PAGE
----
Of course, there is drawbacks with a size that by todays standards is as odd as 155/70R19. I just think that the tyres of todays cars are unnecessarily wide and low profile if it’s only seen from a practical standpoint. The Ferrari Testarossa, old but still a competent sports car, used 225/50R16 up front (though to be fair 255/50 in the rear), and that’s the same dimension that the 4-cyl N/A Mercedes C180 station wagon I once had was using. You can’t really say that it is justified then, by safety, practicality or anything else, to run the same dimension on a 125 hp family wagon that was enough for a 390 hp supercar 10-15 years earlier, it’s really not needed.
Looks is one thing, the belt line is so much higher on cars of today, for safety reasons as mentioned earlier. The 16 inch wheels that would have been impressive in the 80s almost looked small on that car, with all of the sheetmetal between the top of the wheel and the rear side glass. You have to make big wheels, and most people think that rims are more beautiful than tyres, so they make an even bigger rim (to be fair, to be able to fit bigger brakes too), lower profile tyres, and to get the right proportions, wider tyres too. The BMW i3 is bit of an oddball, people will accept that things are looking a bit weird, buyers of more regular cars don’t want to drive around on “some silly bicycle tyres”.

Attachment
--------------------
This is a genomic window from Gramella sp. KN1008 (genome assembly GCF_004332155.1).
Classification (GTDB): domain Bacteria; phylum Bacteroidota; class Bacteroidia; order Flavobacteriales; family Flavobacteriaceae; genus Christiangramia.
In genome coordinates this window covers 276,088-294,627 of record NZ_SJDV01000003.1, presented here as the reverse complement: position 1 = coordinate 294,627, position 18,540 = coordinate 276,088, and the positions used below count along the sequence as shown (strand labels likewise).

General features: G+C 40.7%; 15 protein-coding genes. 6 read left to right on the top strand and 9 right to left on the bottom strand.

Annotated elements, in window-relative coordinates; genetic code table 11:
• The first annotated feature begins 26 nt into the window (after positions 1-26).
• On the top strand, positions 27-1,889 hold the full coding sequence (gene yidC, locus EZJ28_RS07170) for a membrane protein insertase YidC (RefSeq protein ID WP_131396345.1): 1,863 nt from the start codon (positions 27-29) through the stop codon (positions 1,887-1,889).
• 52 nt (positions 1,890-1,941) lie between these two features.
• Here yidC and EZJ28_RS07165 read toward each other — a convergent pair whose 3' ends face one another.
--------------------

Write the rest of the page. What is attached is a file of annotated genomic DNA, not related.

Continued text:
With that said, narrow tyres (to a limit) have many advantages for everyday use, like lower rolling resistance, better aerodynamics, lower purchase prize, lighter steering (though hardly an issue today with all cars having power steering), lower risk of hydroplaning and often lower noise levels too. Not the same grip on dry asphalt, however the question is how often that’s needed for the average driver in an average car…
But I guess that all of us here is gearheads and because of that we want cars to be sexy too. And that’s of course easier to succeed with when using some fat lo-profile rubber instead of skinny ones on small steel wheels.